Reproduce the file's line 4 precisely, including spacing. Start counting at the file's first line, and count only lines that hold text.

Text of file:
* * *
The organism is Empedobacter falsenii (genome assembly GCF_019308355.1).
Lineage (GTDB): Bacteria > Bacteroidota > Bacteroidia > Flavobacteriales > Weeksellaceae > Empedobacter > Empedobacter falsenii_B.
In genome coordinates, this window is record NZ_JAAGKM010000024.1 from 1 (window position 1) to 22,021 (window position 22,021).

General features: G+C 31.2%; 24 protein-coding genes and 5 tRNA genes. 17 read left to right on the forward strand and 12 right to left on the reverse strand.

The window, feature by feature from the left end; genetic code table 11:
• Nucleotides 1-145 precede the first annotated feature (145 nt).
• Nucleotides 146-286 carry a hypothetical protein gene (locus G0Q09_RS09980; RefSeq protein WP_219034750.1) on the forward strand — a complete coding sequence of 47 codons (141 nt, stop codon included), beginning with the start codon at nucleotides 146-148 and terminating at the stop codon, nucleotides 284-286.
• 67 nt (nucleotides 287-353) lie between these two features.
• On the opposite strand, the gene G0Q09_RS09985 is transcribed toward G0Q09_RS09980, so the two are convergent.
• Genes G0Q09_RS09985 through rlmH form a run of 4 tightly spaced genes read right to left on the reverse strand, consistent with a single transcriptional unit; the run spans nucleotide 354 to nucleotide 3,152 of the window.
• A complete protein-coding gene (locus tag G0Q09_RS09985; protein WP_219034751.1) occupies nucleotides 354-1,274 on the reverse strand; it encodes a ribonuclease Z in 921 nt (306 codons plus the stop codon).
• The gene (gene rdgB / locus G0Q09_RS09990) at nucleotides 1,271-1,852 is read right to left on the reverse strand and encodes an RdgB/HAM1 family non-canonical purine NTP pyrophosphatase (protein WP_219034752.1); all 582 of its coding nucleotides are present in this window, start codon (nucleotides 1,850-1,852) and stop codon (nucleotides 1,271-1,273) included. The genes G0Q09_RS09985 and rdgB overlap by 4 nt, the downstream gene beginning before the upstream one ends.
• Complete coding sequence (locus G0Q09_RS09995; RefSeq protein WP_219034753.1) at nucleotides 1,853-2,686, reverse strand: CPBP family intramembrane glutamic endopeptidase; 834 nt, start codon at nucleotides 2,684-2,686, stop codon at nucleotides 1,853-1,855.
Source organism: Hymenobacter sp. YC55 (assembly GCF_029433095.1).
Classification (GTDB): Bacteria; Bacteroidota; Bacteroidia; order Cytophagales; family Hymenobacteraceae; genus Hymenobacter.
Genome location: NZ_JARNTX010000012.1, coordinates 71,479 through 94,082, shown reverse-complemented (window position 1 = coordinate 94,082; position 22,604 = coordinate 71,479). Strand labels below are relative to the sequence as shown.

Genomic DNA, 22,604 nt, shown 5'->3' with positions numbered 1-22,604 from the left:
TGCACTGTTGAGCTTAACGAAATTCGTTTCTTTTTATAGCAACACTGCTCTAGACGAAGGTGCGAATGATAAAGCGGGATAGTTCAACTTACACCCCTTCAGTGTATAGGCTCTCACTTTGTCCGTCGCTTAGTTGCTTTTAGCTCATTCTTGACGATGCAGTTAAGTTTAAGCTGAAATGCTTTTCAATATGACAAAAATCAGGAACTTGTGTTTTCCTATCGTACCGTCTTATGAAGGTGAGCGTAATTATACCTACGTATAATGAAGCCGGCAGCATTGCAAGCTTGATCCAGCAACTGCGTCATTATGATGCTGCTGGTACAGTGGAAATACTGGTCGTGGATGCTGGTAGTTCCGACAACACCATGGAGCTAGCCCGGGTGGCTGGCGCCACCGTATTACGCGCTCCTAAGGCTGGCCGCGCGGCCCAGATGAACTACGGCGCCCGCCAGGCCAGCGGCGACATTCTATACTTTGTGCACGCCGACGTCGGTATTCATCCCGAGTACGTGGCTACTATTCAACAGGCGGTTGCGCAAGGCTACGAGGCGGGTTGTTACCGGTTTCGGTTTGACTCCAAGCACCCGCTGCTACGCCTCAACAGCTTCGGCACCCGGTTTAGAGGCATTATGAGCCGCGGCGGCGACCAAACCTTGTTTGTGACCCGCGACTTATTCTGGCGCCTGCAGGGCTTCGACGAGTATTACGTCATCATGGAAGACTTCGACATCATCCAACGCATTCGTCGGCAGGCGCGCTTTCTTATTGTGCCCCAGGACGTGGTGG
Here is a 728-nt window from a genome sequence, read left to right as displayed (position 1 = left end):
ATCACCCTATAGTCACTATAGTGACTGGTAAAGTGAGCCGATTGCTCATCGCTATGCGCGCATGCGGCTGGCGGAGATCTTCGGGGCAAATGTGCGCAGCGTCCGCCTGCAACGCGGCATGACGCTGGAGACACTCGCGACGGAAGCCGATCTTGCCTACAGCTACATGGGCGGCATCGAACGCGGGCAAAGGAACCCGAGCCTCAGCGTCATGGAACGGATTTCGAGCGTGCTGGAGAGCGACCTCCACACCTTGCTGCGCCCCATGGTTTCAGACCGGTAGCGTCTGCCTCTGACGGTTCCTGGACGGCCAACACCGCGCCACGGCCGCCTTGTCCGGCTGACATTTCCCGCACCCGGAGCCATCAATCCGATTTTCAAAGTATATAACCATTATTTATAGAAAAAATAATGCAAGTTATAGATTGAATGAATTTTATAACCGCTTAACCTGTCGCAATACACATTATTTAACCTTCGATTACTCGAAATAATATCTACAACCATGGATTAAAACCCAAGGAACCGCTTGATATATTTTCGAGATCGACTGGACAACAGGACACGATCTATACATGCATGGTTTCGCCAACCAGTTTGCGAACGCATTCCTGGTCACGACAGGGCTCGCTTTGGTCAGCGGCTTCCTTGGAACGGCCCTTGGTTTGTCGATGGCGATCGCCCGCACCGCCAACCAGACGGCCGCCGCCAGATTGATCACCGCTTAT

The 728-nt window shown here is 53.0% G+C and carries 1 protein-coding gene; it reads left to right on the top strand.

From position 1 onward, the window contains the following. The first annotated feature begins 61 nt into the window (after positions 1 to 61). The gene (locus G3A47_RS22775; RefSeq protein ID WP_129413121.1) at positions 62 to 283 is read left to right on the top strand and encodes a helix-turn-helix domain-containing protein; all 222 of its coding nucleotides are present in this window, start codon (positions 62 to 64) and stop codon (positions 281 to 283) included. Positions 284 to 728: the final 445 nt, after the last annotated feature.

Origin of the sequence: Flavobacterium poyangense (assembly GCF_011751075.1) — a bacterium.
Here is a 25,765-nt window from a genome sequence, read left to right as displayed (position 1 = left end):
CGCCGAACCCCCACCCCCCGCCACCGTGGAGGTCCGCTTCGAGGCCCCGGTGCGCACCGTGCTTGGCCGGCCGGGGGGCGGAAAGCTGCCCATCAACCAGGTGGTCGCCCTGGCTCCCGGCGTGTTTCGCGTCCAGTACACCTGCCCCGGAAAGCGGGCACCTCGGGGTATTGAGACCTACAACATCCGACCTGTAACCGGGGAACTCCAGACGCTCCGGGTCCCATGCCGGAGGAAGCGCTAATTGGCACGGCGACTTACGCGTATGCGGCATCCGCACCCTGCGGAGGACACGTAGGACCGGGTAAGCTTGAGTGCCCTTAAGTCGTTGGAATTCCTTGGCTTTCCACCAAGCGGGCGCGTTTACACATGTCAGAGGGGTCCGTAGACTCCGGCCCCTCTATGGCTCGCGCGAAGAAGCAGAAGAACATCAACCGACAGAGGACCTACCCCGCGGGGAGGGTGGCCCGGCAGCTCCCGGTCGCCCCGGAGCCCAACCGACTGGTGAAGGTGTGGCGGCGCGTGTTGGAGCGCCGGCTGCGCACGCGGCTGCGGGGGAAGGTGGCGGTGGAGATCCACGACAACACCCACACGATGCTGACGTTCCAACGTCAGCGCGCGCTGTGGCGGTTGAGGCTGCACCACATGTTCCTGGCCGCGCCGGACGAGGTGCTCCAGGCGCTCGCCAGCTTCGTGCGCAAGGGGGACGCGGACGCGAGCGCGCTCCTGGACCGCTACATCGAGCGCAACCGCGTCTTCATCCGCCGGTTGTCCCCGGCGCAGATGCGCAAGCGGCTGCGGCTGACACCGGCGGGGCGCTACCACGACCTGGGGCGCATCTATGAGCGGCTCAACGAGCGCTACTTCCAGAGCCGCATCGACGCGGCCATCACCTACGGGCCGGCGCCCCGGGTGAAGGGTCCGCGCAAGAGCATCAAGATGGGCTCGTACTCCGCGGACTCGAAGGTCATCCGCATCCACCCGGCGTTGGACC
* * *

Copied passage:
General features: G+C 31.2%; 24 protein-coding genes and 5 tRNA genes. 17 read left to right on the forward strand and 12 right to left on the reverse strand.